Whistleblower Lays Out Who Was Guilty in Massive Tax Scandal
November 2, 2020 | AAN Staff
Today David A. Keene discusses an oft-ignored international scandal involving tax evasion at the highest levels leading back to Washington, D.C.’s corridors of power. To understand all of the particulars, David spoke with whistleblower Brad Birkenfeld. Birkenfeld worked at the Swiss investment bank UBS, offering wealth management services before returning to the United States and disclosing Switzerland’s banking secrecy laws:
According to Birkenfeld, key figures in this scandal include Barack Obama, Joe Biden, Eric Holder, and Hillary Clinton. When Birkenfeld appeared before the United States Senate Homeland Security Permanent Subcommittee on Investigations in 2007 and shared knowledge of UBS’s illegal practices taking advantage of federal tax law, then-Senator Barack Obama was conspicuously absent.
Obama had revealed his presidential ambitions by that time. While Birkenfeld understands that, he cannot reconcile the fact that “at the very same time they were investigating UBS in that committee, [Obama] was accepting millions of dollars in bundling campaign contributions from the chairman of UBS Robert Wolf.”
According to Birkenfeld, that’s only the tip of the proverbial iceberg. Next comes Joe Biden and his implacable Delaware roots.
Birkenfeld details how the First State is a corporate tax haven, known for attracting a disproportionate share of nefarious businesses.
“But you don’t have to take my word for it; The New York Times in 2012 wrote an extensive article on it, and Joe Biden has done nothing to correct it,” Birkenfeld added, while saliently mentioning that Biden was in office at the time.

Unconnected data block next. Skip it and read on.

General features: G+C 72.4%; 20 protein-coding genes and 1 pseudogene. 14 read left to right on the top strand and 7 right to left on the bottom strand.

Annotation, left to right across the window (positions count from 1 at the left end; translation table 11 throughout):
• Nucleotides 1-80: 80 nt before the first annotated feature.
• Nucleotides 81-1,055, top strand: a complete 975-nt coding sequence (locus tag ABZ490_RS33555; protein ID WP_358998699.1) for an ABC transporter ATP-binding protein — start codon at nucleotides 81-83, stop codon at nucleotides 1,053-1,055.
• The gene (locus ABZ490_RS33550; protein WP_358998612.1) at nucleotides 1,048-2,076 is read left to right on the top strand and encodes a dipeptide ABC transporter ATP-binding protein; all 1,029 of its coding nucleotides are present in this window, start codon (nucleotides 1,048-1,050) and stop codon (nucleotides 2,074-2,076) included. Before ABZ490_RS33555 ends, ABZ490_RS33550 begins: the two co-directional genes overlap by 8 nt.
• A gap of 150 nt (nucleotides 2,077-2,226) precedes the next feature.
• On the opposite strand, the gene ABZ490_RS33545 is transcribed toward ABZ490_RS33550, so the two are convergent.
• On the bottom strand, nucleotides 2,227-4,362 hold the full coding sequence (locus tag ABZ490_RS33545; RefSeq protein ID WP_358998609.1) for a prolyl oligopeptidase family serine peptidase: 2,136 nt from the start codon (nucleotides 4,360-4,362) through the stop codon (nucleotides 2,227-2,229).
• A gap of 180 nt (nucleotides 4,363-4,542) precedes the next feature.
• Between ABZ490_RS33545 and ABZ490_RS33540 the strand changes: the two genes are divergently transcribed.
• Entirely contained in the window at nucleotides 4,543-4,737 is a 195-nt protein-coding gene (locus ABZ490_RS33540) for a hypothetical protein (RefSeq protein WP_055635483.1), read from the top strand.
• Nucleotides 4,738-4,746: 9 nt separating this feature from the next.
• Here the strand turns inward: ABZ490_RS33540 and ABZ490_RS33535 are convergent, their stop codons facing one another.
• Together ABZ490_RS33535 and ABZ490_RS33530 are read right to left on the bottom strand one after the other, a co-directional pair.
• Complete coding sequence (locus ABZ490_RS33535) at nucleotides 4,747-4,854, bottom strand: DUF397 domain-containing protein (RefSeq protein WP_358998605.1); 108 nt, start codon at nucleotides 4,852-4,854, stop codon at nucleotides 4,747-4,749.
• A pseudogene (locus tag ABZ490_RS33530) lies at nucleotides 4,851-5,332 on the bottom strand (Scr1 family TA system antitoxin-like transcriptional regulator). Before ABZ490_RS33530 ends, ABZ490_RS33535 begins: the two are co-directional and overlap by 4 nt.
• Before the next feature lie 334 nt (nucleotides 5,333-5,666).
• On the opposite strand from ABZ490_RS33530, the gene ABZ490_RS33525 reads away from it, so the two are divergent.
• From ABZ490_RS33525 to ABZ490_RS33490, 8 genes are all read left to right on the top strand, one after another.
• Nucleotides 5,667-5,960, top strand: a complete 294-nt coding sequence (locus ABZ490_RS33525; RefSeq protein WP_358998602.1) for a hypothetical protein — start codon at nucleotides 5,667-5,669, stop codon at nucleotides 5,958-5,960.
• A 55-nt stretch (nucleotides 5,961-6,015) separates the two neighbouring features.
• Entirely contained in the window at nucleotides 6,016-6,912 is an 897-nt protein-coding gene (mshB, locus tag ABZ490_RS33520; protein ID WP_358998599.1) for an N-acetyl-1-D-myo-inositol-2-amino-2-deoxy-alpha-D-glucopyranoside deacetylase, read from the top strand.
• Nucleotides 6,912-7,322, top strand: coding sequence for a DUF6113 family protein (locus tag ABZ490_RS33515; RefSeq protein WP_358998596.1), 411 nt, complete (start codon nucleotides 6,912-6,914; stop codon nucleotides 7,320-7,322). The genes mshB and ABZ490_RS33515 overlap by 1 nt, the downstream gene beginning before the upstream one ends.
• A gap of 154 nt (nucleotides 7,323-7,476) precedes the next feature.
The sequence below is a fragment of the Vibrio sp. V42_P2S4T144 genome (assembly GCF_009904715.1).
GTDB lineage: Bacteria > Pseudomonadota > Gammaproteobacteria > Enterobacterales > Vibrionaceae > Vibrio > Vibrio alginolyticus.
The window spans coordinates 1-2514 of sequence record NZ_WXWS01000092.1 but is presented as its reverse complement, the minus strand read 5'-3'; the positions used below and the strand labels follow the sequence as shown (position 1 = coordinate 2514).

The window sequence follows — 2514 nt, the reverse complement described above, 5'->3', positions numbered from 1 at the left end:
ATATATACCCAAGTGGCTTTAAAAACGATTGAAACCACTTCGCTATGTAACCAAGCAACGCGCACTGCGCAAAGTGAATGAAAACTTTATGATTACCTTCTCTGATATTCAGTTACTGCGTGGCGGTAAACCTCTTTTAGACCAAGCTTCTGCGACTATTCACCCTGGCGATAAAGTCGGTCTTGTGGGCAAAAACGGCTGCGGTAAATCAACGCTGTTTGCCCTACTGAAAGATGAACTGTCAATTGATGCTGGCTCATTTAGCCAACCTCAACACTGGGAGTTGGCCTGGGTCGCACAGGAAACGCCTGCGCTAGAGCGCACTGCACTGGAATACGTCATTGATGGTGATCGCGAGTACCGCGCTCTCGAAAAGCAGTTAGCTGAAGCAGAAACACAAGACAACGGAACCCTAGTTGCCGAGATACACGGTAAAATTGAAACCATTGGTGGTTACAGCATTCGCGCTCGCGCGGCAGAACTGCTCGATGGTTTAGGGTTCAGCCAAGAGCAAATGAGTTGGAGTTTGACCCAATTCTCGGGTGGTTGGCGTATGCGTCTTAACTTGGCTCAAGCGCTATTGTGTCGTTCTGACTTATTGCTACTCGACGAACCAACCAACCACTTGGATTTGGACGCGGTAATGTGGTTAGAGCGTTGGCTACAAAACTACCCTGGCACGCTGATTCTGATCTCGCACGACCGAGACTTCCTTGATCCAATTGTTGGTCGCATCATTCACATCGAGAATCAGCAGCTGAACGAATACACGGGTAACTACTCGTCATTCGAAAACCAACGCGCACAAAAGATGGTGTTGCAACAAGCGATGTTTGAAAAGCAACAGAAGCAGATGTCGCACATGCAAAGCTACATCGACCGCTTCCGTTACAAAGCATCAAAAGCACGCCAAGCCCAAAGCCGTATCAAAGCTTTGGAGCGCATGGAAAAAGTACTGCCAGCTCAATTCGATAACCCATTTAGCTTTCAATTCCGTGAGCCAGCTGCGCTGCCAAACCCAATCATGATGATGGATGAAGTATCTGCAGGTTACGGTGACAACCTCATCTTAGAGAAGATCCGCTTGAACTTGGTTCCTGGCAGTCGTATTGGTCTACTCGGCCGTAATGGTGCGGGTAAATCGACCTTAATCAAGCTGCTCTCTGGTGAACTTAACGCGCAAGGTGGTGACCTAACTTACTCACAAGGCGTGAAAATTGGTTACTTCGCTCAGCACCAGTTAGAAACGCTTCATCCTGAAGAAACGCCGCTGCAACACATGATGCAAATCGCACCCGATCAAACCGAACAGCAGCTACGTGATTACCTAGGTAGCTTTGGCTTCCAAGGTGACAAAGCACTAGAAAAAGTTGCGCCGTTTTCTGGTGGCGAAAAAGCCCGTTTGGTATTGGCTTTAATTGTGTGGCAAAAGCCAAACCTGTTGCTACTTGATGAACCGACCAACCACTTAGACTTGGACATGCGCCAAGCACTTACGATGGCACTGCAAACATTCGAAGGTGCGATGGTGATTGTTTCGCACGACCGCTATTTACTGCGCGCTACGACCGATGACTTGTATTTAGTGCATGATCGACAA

Methodically transitioning to former U.S. Attorney General Eric Holder, Birkenfeld starts with Holder’s decision to facilitate Marc Rich’s unjust presidential pardon. Rich, a billionaire, then hiding in Switzerland, had extensive ties to UBS. “But Eric Holder also represented UBS in private practice at Covington & Burling here in Washington,” exclaims Birkenfeld, exposing Holder’s conflict of interest.
Finally, we come to Hillary Clinton. Then-President Obama appointed her as Secretary of State, which made no sense given her curriculum vitae; however, in that role, she could oversee the investigation into UBS and quickly cover it up. The results were less than desirable, leaving Birkenfeld to ponder, “Out of the 19,000 clients that I exposed, she only got 4,700 of them. Why? That’s a 75% failure rate. Who picked those names?”
Perhaps more disturbing is the lack of transparency.
The government’s opaque response leaves few clues years later regarding the criteria used when deciding who to prosecute. But Clinton’s dereliction of duty didn’t end there. She failed to have the bank appropriately fined, a particularly egregious conclusion.
But that wasn’t all. “She under-fined the bank by a billion dollars because once it was settled, the Clinton Foundation received $600,000 from the Swiss government, $500,000 from UBS, and Bill Clinton got a payday for fireside chats at $1.4 million,” Birkenfeld said, concluding his long, sordid tale of corruption.
How do these people live and sleep with themselves? Aren’t they afraid that in the middle of the night “some one will bust in?” Are they paying the intelligence bureaus to protect them?